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Salmon Crudo is a delicate dish, showcasing thinly sliced raw salmon marinated in savory soy sauces and fresh citrus. My salmon crudo recipe is topped with unique, colorful, and flavorful garnishes. Serve this refreshing dish as an easy, light lunch, dinner, or crowd-wowing appetizer.
I was recently featured in the Allrecipes holiday magazine as the Cook to Follow! It was such an incredible honor and dream come true. Throughout the piece there are details about my work, family, and my special Japanese Christmas Cake recipe.
One section highlighted a recent dinner win. I knew without a doubt that would be my salmon crudo. I just threw together some citrus juice and zest, ponzu, chili crisp, cilantro, green onion, and sriracha, and drizzled it over some extra salmon. It turned out to be one of the best things I have ever made!
I have had a few readers request my salmon crudo recipe. I’m so excited to share it, but first, let me answer some frequently asked questions.
WHAT IS SALMON CRUDO?
Salmon crudo is a dish that features thinly sliced raw salmon, often marinated or seasoned with ingredients such as citrus juices, olive oil, herbs, or spices. It’s prepared similarly to sushi or poke, but with a different flavor profile.
This salmon crudo recipe makes a refreshing light lunch, dinner, or appetizer that highlights the natural taste and texture of salmon with layers of complementary flavors.
IS SALMON CRUDO RAW?
Crudo means raw in Italian and Spanish. It typically refers to any dish of uncooked and dressed ingredients, such as seafood, fish, meat, and sometimes vegetables.
Salmon crudo uses marinated, thinly sliced raw salmon to showcase the natural taste and texture of salmon with layers of complementary flavors.
WHAT IS THE DIFFERENCE BETWEEN SUSHI, SASHIMI, CRUDO, CEVICHE, AND POKE?
There are many different ways to prepare and serve raw fish. Most people are familiar with sushi, but we can’t forget some equally delightful variations – sashimi, crudo, ceviche, and poke! Let’s break down the unique cultural and culinary raw fish styles.
RAW FISH DISHES GUIDE
- Sushi: Sushi is a Japanese dish consisting of seasoned rice combined with various ingredients, such as raw fish (sashimi), seafood, vegetables, and even tropical fruits. It’s often wrapped in seaweed (nori) or served with it. Sushi can be presented as rolls (maki), individual pieces (nigiri), or in a bowl (chirashi). However, not all sushi includes raw fish.
- Sashimi: Sashimi is also a Japanese dish consisting solely of thinly sliced raw fish or seafood. It’s served without rice or other ingredients, but usually accompanied by soy sauce, wasabi, and pickled ginger. Sashimi highlights the natural flavors and textures of the fish.
- Crudo: Crudo is an Italian dish that involves thinly sliced raw fish, similar to sashimi. However, unlike sashimi, crudo often involves marinating or seasoning the raw fish with olive oil, citrus juices, herbs, or other seasonings. It enhances the fish’s flavor and highlights its freshness.
- Ceviche: Ceviche originates from Latin America, particularly Peru. It’s made by marinating raw fish or seafood in citrus juices (usually lime or lemon) along with spices, onions, chili peppers, and herbs. The acid in the citrus juice “cooks” the fish, effectively curing it. Ceviche often includes additional ingredients like tomatoes, corn, or avocado.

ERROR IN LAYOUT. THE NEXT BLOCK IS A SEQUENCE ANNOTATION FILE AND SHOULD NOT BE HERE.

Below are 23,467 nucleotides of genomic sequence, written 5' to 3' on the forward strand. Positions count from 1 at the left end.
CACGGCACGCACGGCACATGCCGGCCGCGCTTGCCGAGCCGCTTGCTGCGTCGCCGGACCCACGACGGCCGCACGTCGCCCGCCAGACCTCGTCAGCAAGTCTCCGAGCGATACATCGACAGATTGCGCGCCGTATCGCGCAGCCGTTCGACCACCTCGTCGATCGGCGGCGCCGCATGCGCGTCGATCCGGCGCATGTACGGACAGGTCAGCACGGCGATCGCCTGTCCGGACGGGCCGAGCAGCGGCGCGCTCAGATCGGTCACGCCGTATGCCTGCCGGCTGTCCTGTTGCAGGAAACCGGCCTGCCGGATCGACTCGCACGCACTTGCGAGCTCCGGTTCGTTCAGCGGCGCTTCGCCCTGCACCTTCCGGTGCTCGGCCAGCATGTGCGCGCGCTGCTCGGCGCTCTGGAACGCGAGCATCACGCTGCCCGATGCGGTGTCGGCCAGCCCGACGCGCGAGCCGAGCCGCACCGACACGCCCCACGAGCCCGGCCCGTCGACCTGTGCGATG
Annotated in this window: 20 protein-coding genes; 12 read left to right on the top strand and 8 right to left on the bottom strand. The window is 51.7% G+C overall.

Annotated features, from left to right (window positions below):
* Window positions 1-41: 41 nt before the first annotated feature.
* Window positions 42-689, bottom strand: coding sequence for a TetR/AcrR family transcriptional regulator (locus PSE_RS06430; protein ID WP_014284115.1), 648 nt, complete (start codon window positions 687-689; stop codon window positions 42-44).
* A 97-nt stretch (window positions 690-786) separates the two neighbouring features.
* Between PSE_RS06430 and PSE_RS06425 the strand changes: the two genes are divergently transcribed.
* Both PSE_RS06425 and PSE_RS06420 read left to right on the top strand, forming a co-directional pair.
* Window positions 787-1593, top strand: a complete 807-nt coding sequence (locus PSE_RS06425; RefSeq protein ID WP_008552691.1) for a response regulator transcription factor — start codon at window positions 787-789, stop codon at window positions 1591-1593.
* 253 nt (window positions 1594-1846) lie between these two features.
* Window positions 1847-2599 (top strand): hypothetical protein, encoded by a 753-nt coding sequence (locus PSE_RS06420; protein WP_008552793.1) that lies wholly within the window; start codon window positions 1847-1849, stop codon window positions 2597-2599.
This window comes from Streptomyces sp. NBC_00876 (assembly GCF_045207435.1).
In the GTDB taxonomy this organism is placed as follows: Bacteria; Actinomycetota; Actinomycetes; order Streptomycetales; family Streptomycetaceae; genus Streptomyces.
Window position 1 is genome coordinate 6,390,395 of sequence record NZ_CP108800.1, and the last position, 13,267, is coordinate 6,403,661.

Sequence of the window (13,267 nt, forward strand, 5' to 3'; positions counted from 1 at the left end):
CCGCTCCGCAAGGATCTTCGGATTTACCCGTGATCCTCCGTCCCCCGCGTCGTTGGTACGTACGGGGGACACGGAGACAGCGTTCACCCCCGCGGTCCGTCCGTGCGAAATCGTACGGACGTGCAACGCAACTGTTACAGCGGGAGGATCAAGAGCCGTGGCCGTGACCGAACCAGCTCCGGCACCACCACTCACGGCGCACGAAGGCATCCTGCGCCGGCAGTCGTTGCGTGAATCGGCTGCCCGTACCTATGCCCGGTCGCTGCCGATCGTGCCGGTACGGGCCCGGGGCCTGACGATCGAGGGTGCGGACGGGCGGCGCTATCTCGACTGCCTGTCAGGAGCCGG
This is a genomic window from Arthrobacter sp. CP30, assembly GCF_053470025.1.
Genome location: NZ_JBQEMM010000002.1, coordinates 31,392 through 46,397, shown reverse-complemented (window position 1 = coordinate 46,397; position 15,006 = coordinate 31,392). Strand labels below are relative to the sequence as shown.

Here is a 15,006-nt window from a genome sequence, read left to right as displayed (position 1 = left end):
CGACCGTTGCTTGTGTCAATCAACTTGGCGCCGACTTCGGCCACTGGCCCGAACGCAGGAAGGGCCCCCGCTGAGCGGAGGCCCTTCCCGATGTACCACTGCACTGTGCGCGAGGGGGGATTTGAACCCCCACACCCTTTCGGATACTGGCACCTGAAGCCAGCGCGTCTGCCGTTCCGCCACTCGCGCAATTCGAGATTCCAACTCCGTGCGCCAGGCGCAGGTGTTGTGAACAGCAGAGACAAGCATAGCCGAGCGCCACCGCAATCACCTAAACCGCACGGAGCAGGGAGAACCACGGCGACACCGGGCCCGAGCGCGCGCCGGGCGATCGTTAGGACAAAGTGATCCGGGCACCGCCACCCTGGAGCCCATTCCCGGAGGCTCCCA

- Poke: Hawaiian poke (pronounced poh-kay) is essentially a customizable raw fish salad that’s savory, fresh, and often has a delightful mix of sweet, salty, and umami flavors. Poke bowls are served with bite-sized pieces of tuna or other seafood, marinated in a flavorful sauce, over a bed of rice or salad greens, creating a colorful and appetizing dish.
Check out my mouth watering Tuna Poke Bowl recipe!
Put simply, sushi is seasoned rice combined with various ingredients, sashimi is solely thinly sliced raw fish, crudo is Italian-style raw fish with added seasoning, ceviche is raw fish or seafood “cooked” in citrus juices, and poke is a customizable raw fish Hawaiian salad. Each highlights raw fish in distinct cultural and culinary styles.
SALMON CRUDO INGREDIENTS
My salmon crudo recipe uses flavors from several raw fish styles (see my raw fish dish guide above). I combine the soy sauces from sashimi, Latin American spices and garnishes from ceviche, and the fresh citrus from traditional crudo.
This recipe is easily adaptable to your taste and preference. Here are my favorite ingredients:
- Salmon sashimi, sliced thinly against the grain
- Ponzu (citrus soy sauce)
- Soy sauce
- Lime zest and juice
- Lemon juice
- Freshly grated ginger
- Sesame oil
- Thinly sliced green onion
- Crunchy garlic sauce or paste
- Thinly sliced fresh jalapenos
WHAT’S THE BEST SALMON FOR CRUDO?
When selecting salmon for crudo, it is essential to choose high-quality fish that is suitable for raw consumption. Here are a couple types of salmon commonly recommended for crudo:
- Sockeye Salmon: Also known as red salmon, sockeye salmon has a rich, deep color and robust flavor. The firm texture works well for crudo, holding up nicely when thinly sliced.
- King Salmon (Chinook Salmon): King salmon is renowned for a high fat content and buttery texture, making it an excellent choice for crudo. Its rich flavor adds depth to the dish.
Look for fresh, sushi-grade fish from a reputable source. It is crucial that the salmon is handled and stored properly to ensure safety when consuming it raw. If possible, ask your fishmonger (a person or store that sells fish) for recommendations on the best type of salmon available for raw preparations, like crudo.
HOW TO BUY RAW SALMON
I have a few key strategies to help beginners purchase high-quality raw fish: